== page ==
I was walking through the Durban Botanic Gardens recently with my 8-year-old cousin. We walked through a spot where one might find edible plants. Without thinking, I grabbed a few leaves off a Tulsi bush, most might know it as holy or Indian basil, part of the mint family.
My cousin looked at me in disbelief. “Did you just take leaves off a bush and eat them?” Yes, child, I did. He was utterly shocked that I would eat something straight off a bush, not bought from a store or even from the garden at home. Just some random leaf in a public place.
Granted, I do need to start at least washing things before tossing them in my mouth, but, I’m still alive, so it can’t be that bad. The child’s reaction did make me think, though, what happened along the way that made eating something off a bush outside come across as taboo? Is it strange to go for a walk in the forest and think of plucking an edible leaf or flower to eat?
Our earliest ancestors were hunter-gatherers. Their food came from the plants and animals they hunted and foraged rather than from animals they raised or plants they farmed. When they began to domesticate animals and grow food in the first primitive gardens, they made choices about how to feed their livestock and what to plant.
While there are toxic plants, we should certainly be mindful of, experts say that perhaps the missing link in our nutritional health could be that we aren’t eating wild vegetables and fruit anymore.
How is eating wild veggies and fruit important?
In her book titled, Eating on the Wild Side: The Missing Link to Optimum Health, author Jo Robinson states that changes made to wild foods have led present-day fruit and vegetables to have fewer phytonutrients than those that grow freely in the wild.
US non-profit health organisation, Produce for Better Health Foundation, defines phytonutrients (also called antioxidants) as essential compounds found in fruit, vegetables, grains, and legumes whose benefits contribute to our overall health.
In an interview with clinician and author Chris Kesser, Robinson shares that some varieties of wild apples are smaller, some the size of cherries, than commercially produced varieties. She notes that these wild apples have higher antioxidants than those we currently eat.
According to nutrition scientist Atli Arnarson, PhD, in an article for Healthline, antioxidants help protect our bodies against cell damage from free radicals, which can cause cancer, diabetes, and heart disease.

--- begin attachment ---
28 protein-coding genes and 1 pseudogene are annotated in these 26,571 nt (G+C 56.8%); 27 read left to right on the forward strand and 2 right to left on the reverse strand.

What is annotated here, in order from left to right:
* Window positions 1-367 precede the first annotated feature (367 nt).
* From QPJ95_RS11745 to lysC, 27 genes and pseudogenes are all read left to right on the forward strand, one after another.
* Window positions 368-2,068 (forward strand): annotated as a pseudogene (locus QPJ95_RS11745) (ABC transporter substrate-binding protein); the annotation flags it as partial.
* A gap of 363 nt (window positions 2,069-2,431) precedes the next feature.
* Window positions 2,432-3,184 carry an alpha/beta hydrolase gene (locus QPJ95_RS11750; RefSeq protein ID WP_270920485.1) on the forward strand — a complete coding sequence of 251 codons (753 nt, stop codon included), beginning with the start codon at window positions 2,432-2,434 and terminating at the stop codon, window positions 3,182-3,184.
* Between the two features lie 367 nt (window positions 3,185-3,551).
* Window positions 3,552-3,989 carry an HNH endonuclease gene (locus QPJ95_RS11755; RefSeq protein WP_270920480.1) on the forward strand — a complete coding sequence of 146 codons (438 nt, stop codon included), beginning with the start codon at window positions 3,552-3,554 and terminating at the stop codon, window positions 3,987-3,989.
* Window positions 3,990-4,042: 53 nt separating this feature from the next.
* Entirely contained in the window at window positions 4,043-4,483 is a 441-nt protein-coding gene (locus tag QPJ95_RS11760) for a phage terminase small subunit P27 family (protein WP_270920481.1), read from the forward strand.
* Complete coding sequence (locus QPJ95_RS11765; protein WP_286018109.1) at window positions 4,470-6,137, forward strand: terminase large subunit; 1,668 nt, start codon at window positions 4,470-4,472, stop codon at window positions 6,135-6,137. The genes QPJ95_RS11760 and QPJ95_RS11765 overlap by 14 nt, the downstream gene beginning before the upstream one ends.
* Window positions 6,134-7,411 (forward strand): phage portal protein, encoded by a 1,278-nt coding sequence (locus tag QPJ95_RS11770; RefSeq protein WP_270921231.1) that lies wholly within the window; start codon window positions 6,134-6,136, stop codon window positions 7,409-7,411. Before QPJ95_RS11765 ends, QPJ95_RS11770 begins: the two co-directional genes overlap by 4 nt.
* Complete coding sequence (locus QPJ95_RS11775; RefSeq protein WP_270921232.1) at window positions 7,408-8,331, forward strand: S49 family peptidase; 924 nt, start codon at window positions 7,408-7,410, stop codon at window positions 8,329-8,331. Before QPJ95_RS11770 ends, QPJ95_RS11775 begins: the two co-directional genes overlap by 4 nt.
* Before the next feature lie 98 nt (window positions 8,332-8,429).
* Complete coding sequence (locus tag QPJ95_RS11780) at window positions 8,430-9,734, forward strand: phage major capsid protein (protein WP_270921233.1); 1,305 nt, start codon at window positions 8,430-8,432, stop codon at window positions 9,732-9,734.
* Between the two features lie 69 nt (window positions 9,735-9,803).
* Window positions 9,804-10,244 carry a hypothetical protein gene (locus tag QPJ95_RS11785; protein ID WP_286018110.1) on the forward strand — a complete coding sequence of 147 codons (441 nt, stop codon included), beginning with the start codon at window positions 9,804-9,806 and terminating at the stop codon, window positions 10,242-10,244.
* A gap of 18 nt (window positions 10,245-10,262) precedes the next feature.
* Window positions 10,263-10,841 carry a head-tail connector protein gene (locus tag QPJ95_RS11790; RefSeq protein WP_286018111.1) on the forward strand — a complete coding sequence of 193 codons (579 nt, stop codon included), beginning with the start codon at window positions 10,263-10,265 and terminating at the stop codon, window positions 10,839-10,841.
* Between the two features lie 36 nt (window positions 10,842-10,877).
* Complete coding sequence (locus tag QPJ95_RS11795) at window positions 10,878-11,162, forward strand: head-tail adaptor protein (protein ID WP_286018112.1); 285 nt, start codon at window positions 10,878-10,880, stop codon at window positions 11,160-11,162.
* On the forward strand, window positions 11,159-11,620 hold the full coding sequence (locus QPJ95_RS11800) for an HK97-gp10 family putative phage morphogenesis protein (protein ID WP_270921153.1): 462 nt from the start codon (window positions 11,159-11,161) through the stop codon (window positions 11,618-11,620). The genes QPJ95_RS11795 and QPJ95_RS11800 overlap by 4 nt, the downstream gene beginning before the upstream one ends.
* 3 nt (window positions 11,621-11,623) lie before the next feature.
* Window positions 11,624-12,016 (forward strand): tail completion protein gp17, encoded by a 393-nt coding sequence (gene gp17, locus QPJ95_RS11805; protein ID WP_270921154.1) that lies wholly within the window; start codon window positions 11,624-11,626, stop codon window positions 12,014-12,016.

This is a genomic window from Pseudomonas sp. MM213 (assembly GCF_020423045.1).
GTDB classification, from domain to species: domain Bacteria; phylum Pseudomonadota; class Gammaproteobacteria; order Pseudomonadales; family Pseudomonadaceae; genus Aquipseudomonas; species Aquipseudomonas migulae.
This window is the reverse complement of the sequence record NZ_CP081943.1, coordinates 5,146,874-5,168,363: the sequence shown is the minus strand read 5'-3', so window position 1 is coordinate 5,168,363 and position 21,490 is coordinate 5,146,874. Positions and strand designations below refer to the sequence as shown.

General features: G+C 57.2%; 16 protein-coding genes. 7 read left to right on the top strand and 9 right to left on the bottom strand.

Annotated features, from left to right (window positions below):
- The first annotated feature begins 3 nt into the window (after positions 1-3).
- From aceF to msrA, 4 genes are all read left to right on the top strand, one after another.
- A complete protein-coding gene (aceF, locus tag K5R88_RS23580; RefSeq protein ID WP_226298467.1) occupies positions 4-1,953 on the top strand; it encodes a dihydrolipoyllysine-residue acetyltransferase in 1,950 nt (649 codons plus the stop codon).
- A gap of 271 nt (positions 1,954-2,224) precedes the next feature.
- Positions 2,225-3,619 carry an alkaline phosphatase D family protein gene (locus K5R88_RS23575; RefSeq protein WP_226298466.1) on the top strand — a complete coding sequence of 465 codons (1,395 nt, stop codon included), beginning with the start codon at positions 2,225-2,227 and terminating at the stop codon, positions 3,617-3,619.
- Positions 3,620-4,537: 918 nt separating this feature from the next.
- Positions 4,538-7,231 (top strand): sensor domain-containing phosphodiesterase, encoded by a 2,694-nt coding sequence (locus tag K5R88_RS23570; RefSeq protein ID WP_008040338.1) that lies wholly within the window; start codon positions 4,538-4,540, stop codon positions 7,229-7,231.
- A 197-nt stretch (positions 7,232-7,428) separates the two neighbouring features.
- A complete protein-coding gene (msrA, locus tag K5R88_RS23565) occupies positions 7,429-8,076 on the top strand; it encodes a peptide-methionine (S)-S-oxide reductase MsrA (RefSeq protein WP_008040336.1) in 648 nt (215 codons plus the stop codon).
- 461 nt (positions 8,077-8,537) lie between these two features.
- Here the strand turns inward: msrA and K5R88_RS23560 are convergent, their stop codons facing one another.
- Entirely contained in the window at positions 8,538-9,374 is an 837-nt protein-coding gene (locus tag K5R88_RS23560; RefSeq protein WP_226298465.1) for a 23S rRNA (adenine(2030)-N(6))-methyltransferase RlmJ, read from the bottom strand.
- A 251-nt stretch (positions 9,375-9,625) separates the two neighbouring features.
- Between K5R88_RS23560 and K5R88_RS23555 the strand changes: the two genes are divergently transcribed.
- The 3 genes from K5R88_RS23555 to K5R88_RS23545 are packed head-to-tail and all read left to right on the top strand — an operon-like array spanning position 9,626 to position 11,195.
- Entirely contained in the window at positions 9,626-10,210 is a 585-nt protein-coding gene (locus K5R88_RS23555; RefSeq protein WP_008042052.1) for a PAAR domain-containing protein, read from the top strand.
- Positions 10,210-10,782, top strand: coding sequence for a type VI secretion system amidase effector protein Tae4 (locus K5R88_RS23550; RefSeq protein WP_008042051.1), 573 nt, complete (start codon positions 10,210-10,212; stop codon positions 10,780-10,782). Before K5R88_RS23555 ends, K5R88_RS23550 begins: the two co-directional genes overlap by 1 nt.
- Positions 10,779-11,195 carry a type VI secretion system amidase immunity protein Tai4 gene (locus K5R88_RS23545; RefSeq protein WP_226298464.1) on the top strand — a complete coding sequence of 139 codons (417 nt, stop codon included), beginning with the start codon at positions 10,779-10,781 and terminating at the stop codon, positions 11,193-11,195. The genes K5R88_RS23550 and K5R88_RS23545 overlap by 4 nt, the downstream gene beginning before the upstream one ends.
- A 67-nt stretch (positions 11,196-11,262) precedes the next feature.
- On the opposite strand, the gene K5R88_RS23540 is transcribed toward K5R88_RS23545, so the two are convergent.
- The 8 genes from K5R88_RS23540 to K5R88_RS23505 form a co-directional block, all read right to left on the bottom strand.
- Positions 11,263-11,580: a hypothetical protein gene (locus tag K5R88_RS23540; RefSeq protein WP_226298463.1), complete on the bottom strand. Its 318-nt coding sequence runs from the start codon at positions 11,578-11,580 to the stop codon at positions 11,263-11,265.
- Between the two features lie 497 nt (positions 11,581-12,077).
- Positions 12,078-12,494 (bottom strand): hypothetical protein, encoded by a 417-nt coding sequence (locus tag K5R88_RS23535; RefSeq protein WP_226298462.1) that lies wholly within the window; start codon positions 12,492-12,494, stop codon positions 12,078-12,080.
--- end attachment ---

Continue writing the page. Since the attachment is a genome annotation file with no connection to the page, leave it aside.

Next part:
Could we benefit from eating wild dandelions?
Finding wild foods to eat that naturally grow from woody vegetation may prove difficult if you live in the city. There is, however, one wild plant (or rapid-growing weed) that is easily identifiable, which you can grow and incorporate into your meals: dandelions.
The dandelion plant is a herb with small yellow flowers. As noted by registered dietitian, Nancy Geib, in an article for the Cleveland Clinic, dandelion leaves, roots, and flowers offer many different health benefits.
An additional Healthline article and Medical News Today list dandelions as highly nutritious, packed with iron, magnesium, calcium, and potassium, and filled with essential vitamins such as Vitamins A, C, E, and B, possess antioxidant properties and have been proven to reduce cholesterol and inflammation in the body.
If you consider dandelions a pesky weed in your garden, why not pluck them, rinse them, and include them in your salads the next time you find them in your backyard.
If you want to incorporate dandelions into your diet, consider sectioning off a part of your garden or using a flowerpot to grow dandelions from seeds. Once they have sprouted, you can then harvest them.
Dandelion leaves are a delicious accompaniment to any salad, stew, broth, or mixed veggies.
Geib suggests brewing them into a tea with a sweeter additive like rosebuds or jasmine to enhance the taste. Decorate a birthday cake with edible yellow flowers for something more creative.
Geib cautions that when picking a dandelion from unfamiliar surroundings, you should ensure it’s not treated with pesticides or other harmful chemicals before use.
Be sure to consult with your primary health-care provider if you have any concerns about introducing wild foods into your diet.